Science Citation Index ExpandedTM, Journal Citation Reports/Science Edition, ISI Alerting ServicesTM, Current Contents®/Physical, Chemistry Citation Index®, Scopus, Chemical Abstracts, Chemical and Earth Sciences, PubsHub, Genamics JournalSeek, MediaFinder®-Standard Periodical Directory, Reaxys, J-Gate.

Contributor’s Comments

Journal: Current Medicinal Chemistry

“Publishing with Bentham in my experience has always been a great pleasure; I never had problems or unnecessary delays, and regarding the points raised by the Referee’s .Even if they required a lot of changes, it always led to an improvement in the Ms quality; thus, a special thanks for the referee’s work and quality.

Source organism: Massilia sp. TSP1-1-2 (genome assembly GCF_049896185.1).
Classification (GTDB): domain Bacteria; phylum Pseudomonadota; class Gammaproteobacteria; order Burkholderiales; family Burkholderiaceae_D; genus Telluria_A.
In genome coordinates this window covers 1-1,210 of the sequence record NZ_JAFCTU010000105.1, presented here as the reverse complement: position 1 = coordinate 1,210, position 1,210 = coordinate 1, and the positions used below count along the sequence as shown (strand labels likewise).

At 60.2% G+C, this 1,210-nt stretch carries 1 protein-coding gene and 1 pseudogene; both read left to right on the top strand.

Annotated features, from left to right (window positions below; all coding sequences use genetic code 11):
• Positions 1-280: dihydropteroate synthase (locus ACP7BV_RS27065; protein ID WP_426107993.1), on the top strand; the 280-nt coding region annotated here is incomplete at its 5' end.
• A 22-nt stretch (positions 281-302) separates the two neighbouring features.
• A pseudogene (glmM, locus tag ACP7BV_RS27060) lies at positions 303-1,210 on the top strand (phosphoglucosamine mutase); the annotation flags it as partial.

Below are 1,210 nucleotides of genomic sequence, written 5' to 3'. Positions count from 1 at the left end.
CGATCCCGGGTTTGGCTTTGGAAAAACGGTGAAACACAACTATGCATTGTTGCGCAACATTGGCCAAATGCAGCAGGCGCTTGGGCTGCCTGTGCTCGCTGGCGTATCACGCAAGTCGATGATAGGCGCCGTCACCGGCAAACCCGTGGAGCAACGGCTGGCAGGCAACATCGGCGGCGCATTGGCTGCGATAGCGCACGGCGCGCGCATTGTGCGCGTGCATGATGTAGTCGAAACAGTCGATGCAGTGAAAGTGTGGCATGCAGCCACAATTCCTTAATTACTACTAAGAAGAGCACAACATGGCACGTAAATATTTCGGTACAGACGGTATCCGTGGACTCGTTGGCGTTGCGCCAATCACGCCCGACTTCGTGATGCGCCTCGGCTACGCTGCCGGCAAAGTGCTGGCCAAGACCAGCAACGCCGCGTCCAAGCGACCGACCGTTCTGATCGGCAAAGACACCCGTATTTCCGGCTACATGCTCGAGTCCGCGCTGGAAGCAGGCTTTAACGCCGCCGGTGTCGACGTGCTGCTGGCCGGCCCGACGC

I would also like to appreciate the Editor of the journal, as he was able to select competent people for this crucial task.

Additionally, it is always a pleasure to read articles published in CMC, owing to their quality and the up-to-date topics .Current Medicinal Chemistry is one of the few journals that I check every month. In particular, my last submission is of interest for both pharmaceutical and biomedical industry.”

Dr. L. Costantino
University of Modena e Reggio
Emilia, Dipartimento di Scienze della Vita,
Via Campi 183, 41100 Modena,Italy

Contributed article: Challenges in the Design of Clinically Useful Brain-targeted Drug Nanocarriers

Human Saliva Is Six Times Powerful A Painkiller Than Morphine


Pain killer Continue reading “Human Saliva Is Six Times Powerful A Painkiller Than Morphine”

Recent issue of the Journal Current Radiopharmaceuticals has been published

Current Radiopharmaceuticals, 7 Issue 1

Aims & Scope